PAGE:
Declan’s back on his soapbox, using a writeup on this week’s Computing, Freedom & Privacy conference to remind us that the real purpose of technology is to develop instruments that make current legal directions impossible to implement – encrypted e-mail, etc. This is not a new tack for Declan, but I remain terribly concerned about this idea that the role of engineers is to subvert the political process. (See the Slashdot discussion of his earlier article) I am perfectly happy to agree that a little subversive tech is a good thing, but there’s always the danger that it can get painted as seditious – at which point legislatures overreact (c.f. the effects of equating file sharing with theft and the current political climate).
Today’s Globe continues the discussion of Internet distribution of protest songs (see this Furdlog), contrasting it with the widespread airplay songs supporting the war are getting. The paper also has a nice sidebar on how to access some of the songs.
BBSpot reports on that Microsoft has made their own special contribution to the war effort – donating software to the Iraqi regime:
Microsoft’s VP of Marketing Marie Bixby explained, “All the instability, and bugs that came with the original version are still there, but as part of the psychological operations of the war, we modified the infamous Blue Screen of Death to the more patriotic red, white and blue. General Protection Fault will be marching all over the Iraqi regime, and he’ll be waving Old Glory.”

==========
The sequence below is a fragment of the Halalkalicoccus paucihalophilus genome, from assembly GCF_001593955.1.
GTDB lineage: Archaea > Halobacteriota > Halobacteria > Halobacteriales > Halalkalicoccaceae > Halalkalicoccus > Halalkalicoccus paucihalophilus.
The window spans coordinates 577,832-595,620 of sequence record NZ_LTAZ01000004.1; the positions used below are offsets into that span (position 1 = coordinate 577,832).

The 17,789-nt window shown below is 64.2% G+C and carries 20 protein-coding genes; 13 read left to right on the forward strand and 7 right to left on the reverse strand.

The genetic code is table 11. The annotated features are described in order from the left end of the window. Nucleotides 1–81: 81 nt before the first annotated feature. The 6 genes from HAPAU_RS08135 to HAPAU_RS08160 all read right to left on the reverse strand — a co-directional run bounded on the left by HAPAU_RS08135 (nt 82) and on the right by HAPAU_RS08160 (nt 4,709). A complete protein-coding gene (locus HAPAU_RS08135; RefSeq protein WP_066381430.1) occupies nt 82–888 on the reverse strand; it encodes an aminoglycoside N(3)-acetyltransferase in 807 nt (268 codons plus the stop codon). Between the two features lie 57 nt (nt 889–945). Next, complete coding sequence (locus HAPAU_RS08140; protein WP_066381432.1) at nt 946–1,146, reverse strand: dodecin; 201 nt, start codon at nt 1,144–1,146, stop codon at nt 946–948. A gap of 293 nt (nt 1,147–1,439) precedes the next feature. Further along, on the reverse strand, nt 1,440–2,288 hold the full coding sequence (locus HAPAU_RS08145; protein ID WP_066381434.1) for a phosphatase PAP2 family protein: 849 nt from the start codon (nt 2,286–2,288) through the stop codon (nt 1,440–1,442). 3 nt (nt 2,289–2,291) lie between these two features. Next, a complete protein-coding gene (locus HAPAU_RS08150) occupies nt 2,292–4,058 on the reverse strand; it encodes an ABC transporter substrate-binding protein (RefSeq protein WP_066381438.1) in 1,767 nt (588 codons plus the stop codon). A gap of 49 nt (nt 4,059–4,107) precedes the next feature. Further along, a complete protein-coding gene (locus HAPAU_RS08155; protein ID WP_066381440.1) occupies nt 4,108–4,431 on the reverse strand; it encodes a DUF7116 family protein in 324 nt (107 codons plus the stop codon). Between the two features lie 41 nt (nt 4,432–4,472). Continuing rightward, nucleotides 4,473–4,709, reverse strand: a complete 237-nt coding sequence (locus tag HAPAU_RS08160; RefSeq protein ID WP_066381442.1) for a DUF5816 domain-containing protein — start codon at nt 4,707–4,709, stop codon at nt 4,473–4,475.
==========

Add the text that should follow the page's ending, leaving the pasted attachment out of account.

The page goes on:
“We have been very careful not to destroy any critical infrastructure in Iraq,” said Brigadier General Victor Hanlon. “But that is about to change. Windows 95 will destroy the information technology infrastructure of Iraq almost immediately. Microsoft even modified their license agreement to allow Iraqis to copy the software onto multiple computers without further licensing requirements.”
…The Iraqi government was suspicious of the deal, but accepted the donation when Microsoft showed them the powerful land mine removal simulator, Minesweeper.
…Microsoft did not receive payment from the US government as part of the operation, but does hope to profit by offering upgrades to Windows XP after the war has ended.
Since I’m starting off with silly stuff, here’s a Houston Chronicle article on a brouhaha underway in Texas about who can call themselves an engineer – apparently, the state legislation holds a higher standard than many other places. The Slashdot discussion is not bad, but I would think that a careful distinction between "’engineer" and "professional engineer" is all that’s really necessary here.